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HOWARD KING v. COMMONWEALTH PENNSYLVANIA (10/23/79)

COMMONWEALTH COURT OF PENNSYLVANIA


decided: October 23, 1979.

HOWARD KING, PETITIONER
v.
COMMONWEALTH OF PENNSYLVANIA, UNEMPLOYMENT COMPENSATION BOARD OF REVIEW, RESPONDENT

Appeal from the Order of the Unemployment Compensation Board of Review in case of In Re: Claim of Howard King, No. B-161641.

COUNSEL

Andrew Jackson, with him Barbara E. Sarkin, and Winer and Einhorn, for petitioner.

Charles G. Hasson, Assistant Attorney General, with him Edward G. Biester, Jr., Acting Attorney General, for respondent.

Judges Crumlish, Jr., Wilkinson, Jr. and MacPhail, sitting as a panel of three. Opinion by Judge Wilkinson, Jr.

Author: Wilkinson

[ 46 Pa. Commw. Page 576]

The Bureau of Employment Security, the Referee, and the Unemployment Compensation Board of Review have all ruled that the claimant is ineligible for unemployment compensation benefits by reason of Section 402(e) of the Unemployment Compensation Law, Act of December 5, 1936, Second Ex. Sess. P.L. (1937) 2897, as amended, 43 P.S. § 802(e), i.e. willful misconduct. We affirm.

Claimant had worked as an accountant for Triangle Publications, Philadelphia, Pa. for four years and eleven months. His record for absenteeism and punctuality had been somewhat less than perfect. His superior had been keeping a current written record on his attendance. On March 1, 1978 claimant called in to request a day of vacation to take his wife to the hospital. On March 2, 1978 his superior had a written memorandum placed on the desk of each of the five members of this department reminding them "of the employer's rules regarding vacation time, absences and the scheduled working hours." On March 3rd claimant personally returned his copy of the memorandum to the supervisor with obscene comments written thereon. In a conversation with his supervisor he used profanity in registering his objections to the memorandum. The supervisor stated he would talk with one Mr. Fox about the matter. Claimant responded "I hate that goddam Jew bastard too."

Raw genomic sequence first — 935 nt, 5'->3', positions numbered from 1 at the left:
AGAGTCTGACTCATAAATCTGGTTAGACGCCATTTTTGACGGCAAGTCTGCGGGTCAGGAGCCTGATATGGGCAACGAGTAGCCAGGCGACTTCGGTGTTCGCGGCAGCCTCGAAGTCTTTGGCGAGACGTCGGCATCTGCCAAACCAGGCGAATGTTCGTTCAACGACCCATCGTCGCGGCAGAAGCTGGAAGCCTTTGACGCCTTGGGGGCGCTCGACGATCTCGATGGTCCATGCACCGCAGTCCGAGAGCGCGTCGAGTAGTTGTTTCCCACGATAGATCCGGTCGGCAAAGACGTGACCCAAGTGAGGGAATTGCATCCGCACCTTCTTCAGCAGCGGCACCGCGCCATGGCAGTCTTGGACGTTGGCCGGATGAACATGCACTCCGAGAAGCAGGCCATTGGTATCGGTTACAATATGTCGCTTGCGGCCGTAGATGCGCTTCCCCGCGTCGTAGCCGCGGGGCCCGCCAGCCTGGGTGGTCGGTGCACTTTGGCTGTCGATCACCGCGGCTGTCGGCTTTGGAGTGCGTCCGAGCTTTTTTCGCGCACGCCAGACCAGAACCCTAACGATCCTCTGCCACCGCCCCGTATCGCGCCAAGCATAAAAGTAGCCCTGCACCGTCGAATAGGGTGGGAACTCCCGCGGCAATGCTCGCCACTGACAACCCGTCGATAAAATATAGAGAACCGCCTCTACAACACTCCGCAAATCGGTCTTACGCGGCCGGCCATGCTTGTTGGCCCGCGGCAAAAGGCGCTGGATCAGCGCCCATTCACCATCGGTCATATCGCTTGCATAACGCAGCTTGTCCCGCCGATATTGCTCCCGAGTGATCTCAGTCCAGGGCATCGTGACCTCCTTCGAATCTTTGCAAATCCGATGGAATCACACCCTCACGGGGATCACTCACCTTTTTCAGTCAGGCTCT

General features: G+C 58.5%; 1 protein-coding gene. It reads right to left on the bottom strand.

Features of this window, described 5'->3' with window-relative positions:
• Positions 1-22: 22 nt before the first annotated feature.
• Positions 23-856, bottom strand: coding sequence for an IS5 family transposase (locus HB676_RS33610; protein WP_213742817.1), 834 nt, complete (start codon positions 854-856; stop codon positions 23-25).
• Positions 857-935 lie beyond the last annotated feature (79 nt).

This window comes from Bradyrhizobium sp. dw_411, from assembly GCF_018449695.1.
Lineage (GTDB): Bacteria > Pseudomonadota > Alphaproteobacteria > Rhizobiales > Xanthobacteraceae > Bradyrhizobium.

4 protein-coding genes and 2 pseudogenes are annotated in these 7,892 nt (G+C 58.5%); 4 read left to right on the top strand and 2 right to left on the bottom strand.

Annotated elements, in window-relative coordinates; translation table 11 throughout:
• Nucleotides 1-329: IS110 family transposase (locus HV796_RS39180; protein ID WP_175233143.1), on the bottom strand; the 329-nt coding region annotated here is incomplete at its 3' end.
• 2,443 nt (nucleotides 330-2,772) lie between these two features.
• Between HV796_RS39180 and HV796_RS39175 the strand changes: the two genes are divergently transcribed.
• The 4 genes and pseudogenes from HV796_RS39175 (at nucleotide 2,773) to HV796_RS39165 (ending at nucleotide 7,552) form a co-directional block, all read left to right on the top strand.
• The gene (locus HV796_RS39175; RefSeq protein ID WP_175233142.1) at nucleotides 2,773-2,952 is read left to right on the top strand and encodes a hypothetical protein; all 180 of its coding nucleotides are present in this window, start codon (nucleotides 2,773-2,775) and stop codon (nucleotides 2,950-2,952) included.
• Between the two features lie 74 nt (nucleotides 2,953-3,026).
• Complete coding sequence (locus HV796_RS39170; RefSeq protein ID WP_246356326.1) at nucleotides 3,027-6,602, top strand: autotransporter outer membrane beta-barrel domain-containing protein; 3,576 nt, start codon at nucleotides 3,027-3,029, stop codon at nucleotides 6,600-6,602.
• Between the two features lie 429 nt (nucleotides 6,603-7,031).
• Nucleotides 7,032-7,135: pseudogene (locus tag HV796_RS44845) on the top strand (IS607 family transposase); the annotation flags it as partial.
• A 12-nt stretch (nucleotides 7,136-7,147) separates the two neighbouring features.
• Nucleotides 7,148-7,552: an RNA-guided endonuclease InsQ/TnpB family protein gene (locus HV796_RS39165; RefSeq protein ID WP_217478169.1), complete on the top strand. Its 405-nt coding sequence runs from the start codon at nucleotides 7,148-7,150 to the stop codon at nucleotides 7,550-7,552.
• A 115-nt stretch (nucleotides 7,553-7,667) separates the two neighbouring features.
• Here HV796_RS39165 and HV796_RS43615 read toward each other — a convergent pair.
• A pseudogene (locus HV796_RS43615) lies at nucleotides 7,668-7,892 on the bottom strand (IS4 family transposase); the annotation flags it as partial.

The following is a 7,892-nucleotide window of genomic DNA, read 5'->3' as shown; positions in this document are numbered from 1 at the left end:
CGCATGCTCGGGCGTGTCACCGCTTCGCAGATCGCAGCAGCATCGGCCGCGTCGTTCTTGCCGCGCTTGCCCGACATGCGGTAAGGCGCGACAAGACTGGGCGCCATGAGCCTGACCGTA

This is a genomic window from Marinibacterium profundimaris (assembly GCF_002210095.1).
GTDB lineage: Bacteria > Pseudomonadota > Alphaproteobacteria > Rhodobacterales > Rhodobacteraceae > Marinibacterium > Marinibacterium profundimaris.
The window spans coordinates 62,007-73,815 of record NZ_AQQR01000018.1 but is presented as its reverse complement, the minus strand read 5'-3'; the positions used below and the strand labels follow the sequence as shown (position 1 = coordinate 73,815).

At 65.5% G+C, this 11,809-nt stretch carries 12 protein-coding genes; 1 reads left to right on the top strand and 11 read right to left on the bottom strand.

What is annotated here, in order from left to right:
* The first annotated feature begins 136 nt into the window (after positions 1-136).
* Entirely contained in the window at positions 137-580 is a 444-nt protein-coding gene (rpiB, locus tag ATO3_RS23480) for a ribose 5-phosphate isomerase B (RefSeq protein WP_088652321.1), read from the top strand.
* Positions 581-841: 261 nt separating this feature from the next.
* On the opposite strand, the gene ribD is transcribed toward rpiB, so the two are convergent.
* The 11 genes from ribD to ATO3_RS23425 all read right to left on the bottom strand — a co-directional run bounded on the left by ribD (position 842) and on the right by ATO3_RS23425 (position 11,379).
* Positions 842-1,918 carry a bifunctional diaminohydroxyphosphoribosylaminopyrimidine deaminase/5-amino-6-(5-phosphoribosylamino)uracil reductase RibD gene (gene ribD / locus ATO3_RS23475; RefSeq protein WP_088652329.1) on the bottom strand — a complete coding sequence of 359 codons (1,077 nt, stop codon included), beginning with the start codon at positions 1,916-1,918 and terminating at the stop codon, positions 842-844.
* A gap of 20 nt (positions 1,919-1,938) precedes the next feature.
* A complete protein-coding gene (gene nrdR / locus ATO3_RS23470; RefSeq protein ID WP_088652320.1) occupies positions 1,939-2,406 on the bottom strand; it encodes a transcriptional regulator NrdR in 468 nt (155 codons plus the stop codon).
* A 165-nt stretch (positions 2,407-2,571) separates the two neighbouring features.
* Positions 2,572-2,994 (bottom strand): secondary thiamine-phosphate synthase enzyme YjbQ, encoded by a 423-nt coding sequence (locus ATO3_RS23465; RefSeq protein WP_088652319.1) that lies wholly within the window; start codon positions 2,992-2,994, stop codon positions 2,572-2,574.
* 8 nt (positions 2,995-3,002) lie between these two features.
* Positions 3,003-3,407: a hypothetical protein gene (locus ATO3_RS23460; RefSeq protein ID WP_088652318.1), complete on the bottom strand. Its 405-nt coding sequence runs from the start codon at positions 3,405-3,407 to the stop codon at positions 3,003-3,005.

It is claimant's position that the employer has not carried its burden of proving willful misconduct. A review of the record easily convinces us otherwise.

Since the decision of our Superior Court in Miller Unemployment Compensation Case, 196 Pa. Superior Ct. 393, 175 A.2d 119 (1961) and the earlier cases therein cited down through our decisions in Fields v. Unemployment Compensation Board of Review, 7 Pa. Commonwealth Ct. 200,

[ 46 Pa. Commw. Page 577300]

A.2d 310 (1973) and on to Unemployment Compensation Board of Review v. Tumolo, 25 Pa. Commonwealth Ct. 264, 360 A.2d 763 (1976) the law in Pennsylvania has been perfectly clear that unprovoked obscene and vulgar language, even in a single instance resulting in discharge, may be the basis for a decision that a claimant is ineligible for unemployment compensation benefits under section 402(e). Judge Mencer's comment in Fields*fn1 is equally applicable here: "A reading of the record reveals that appellant's vulgarity was unjustified, unprovoked, unnecessary and uncalled for under the circumstances. This constituted willful misconduct justifying a denial of benefits under Section 402(e) of the Unemployment Compensation Law, 43 P.S. § 802(e)."

Accordingly, we will enter the following

Order

And Now, October 23, 1979, the order of the Unemployment Compensation Board of Review dated July 24, 1978, decision No. B-161641, affirming the Referee's determination that claimant is ineligible for benefits is affirmed.

Disposition

Affirmed.


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